However, the current situation has definitely affected the numbers I keep monitoring. For some popular keywords, traffic is down by at least 50–60%, such as search terms related to our events. Obviously, expats will stop looking for events to attend if they can’t even leave their apartment.
This makes it harder to test new SEO measures for the time being. If you want to run a series of tests, you need a smooth baseline to compare new data to, but right now, all the data is far too “noisy”. So, unless you have some excellent reference data from before the global crisis, quite a few experiments will have to wait until the situation gradually returns to normal.
Speaking of long-term developments: How did you become interested in SEO in the first place? And why did you decide to apply at InterNations?
I got into SEO more than 15 years ago, way back when I was still in high school. I was on an unpaid placement as an intern in an “old-school” advertising agency, which focused heavily on print ads and physical advertising, such as posters or stickers on vehicles, that sort of thing.
A lot of their clients had begun to request search engine advertising (SEA), for example, with Google Adwords. As the youngest person in the team, it was somehow assumed that I was good at everything related to computers and the internet, so they asked me to look into it. After creating some websites for our clients’ SEA campaigns, I noticed they got even more clicks from free organic traffic over time. That’s why I started reading up on SEO and tried to apply its principles to other clients as well. My internship turned into my first paid job: I kept working for this agency off and on as a freelancer until I graduated from college with a degree in marketing & communications. And then I started looking for my first full-time job.
After graduating, I worked for a small startup at first, where I was responsible for all aspects of online marketing — SEO, SEA, and social media — but then I landed a job at a major agency, One Advertising AG. Now it has become one of the largest and most-sought-after SEO agencies in Germany, but I was lucky to get started when SEO was really taking off as an industry. Most people in the advertising sector had little experience with it at the time, whereas I’d already been working in the field for several years.
This is how I got my very own department at the agency, leading a team of three to nine employees at a relatively young age. For a recent graduate, it was fun to have this kind of responsibility, as well as a generous salary, and to look after big-name clients such as PayPal or the German hotel-booking platform HRS. But it was also a very fast-paced and intense environment.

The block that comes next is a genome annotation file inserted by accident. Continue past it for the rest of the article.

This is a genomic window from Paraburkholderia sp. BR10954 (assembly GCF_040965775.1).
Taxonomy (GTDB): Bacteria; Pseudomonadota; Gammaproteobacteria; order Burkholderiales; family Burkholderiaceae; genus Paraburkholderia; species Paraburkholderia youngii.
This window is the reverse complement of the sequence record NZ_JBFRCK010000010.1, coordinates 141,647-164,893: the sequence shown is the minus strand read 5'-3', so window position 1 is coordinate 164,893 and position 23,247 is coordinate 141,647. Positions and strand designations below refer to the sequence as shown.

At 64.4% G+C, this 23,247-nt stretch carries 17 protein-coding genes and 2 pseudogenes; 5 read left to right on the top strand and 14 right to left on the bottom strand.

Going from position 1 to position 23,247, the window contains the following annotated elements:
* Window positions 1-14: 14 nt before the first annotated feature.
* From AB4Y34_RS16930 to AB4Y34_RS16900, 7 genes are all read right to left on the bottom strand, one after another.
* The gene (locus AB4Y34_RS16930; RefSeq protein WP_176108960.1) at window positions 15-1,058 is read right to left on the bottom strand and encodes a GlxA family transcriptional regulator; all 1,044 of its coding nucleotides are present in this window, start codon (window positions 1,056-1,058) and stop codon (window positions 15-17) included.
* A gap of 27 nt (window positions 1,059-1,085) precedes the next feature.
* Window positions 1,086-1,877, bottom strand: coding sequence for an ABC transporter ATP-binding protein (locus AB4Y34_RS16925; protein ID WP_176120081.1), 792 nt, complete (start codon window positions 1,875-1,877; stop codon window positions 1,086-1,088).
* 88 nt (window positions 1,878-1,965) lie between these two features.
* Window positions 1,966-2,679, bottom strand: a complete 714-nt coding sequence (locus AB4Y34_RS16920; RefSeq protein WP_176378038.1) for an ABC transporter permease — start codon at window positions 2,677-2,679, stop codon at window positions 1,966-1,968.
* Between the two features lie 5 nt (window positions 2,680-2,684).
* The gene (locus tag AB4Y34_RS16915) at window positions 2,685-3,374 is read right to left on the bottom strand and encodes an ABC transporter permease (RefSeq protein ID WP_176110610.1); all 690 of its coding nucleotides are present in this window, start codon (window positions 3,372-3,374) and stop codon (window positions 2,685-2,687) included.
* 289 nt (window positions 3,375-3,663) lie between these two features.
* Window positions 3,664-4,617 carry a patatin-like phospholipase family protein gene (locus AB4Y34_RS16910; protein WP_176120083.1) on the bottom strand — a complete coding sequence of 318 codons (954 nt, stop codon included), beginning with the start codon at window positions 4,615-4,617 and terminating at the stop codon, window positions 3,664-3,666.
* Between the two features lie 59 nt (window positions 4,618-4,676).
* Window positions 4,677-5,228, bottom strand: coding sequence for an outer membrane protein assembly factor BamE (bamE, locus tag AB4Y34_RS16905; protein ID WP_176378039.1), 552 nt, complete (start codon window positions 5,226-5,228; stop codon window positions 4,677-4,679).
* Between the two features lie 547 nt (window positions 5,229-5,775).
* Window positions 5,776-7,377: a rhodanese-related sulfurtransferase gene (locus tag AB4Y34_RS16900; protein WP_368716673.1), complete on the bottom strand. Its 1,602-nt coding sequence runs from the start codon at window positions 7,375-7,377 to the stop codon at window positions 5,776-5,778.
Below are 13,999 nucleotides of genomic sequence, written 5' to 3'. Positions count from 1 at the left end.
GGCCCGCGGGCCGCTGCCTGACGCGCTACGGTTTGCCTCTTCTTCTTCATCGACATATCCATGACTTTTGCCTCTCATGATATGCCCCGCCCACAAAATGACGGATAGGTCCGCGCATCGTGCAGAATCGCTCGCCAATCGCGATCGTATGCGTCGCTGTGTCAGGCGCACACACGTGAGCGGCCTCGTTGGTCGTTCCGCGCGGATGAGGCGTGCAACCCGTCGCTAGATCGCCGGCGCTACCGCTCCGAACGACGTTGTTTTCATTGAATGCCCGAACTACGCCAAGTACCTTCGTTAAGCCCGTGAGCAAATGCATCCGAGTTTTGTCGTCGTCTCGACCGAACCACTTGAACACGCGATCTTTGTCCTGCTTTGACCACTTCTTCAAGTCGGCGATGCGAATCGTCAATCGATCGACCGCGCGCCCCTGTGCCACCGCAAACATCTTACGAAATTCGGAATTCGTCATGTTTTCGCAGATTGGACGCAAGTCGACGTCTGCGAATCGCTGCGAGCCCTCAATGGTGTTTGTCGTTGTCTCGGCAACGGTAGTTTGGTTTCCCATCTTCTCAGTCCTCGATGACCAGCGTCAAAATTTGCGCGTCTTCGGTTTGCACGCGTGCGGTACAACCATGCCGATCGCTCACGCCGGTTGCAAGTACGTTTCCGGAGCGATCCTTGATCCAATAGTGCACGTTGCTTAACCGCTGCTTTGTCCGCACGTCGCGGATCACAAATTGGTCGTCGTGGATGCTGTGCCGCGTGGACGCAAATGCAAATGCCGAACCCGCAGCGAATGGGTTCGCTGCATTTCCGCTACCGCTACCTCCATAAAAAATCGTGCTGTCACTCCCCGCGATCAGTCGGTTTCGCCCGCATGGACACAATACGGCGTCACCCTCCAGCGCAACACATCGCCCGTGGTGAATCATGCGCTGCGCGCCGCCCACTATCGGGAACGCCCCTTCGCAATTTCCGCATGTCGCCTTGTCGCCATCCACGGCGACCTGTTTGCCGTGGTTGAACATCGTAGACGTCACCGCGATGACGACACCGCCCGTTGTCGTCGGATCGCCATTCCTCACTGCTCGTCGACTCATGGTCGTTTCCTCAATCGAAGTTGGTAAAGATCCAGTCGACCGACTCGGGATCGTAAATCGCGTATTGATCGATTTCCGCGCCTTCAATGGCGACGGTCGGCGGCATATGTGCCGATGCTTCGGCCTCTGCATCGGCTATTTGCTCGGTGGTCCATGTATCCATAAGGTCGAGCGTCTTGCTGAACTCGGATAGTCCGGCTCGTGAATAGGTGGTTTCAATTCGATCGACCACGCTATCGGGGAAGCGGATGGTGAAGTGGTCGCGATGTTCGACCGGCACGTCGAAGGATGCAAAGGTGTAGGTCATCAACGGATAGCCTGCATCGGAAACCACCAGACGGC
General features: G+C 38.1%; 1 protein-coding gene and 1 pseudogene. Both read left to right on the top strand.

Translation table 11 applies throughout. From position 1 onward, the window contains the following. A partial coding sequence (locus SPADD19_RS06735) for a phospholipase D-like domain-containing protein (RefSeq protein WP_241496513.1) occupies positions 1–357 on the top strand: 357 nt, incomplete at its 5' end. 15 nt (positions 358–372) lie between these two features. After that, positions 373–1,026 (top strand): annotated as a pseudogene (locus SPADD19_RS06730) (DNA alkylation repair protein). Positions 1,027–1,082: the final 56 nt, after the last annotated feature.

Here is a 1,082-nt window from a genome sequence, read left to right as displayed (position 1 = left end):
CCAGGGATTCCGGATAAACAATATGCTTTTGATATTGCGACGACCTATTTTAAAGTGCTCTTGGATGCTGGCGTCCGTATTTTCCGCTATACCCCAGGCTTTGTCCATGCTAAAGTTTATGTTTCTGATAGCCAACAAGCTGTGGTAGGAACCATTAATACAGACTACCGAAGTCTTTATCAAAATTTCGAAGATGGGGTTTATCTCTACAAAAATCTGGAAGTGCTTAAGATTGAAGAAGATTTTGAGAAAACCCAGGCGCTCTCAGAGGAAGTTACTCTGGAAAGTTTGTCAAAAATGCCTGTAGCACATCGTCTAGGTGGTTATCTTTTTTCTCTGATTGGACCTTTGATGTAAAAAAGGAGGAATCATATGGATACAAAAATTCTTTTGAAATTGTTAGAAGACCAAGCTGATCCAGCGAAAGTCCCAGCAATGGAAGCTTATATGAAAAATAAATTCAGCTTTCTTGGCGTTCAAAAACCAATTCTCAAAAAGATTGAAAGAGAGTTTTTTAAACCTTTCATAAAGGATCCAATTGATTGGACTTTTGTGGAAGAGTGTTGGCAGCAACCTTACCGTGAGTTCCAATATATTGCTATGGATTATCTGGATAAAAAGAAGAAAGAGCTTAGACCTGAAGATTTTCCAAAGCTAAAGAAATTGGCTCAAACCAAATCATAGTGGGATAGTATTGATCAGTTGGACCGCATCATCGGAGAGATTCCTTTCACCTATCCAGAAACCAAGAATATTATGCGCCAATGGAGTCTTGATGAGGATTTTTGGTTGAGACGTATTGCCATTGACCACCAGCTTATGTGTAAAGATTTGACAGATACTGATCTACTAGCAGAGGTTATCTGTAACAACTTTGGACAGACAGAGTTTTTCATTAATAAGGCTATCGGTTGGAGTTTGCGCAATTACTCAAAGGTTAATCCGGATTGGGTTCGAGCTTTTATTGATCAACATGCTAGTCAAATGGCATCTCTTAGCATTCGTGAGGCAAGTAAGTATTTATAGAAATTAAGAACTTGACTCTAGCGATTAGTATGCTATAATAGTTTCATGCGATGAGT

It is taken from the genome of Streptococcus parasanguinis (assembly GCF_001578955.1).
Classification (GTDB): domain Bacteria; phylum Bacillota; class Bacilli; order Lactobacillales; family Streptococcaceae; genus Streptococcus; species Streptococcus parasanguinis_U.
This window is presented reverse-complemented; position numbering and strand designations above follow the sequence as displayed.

When my wife became pregnant, I realized that I wanted to quit after the baby was born — this kind of job just isn’t sustainable as a parent who’s looking forward to spending time with his family. So, I stretched my parental leave over a period of two years, while working as a freelance SEO consultant for international markets. At the agency, I’d really enjoyed the challenge of working with international clients and getting their websites to rank well in different markets outside Germany. Since my wife is a US American expat, I was also looking for jobs at English-speaking companies with an international work environment, so InterNations was a perfect match for me!
Apart from the international aspect, what do you like most about working at InterNations?
My job here is ticket-based and project-based to a large degree, which gives me a lot of flexibility. As an in-house SEO manager, I have the time and the freedom to pick and choose what I consider relevant and to focus on the essential aspects of my work. I can decide for myself what I think will work best, and I find this very satisfying. From a slightly more selfish point of view, I also appreciate that we’ve officially introduced the ReFlex policy for working from home. It is really helpful for working parents since daycare facilities and schools are closed for what feels like a gazillion weeks of vacation per year.
My position also provides me with the opportunity to catch up with SEO managers from other New Work business units and Hubert Burda Media companies. I get to talk shop with lots of very competent people with different kinds of SEO projects and plenty of professional experience. As our discussions usually take place in a protected industry space, the participants aren’t afraid of telling it like it is, sharing data, or raising concerns that would be hard to get insights for in other ways. Exchanging thoughts and ideas with my colleagues from New Work and Burda Media is really one of my most valuable sources of SEO-related information!
Image credit: InterNations / iStockphoto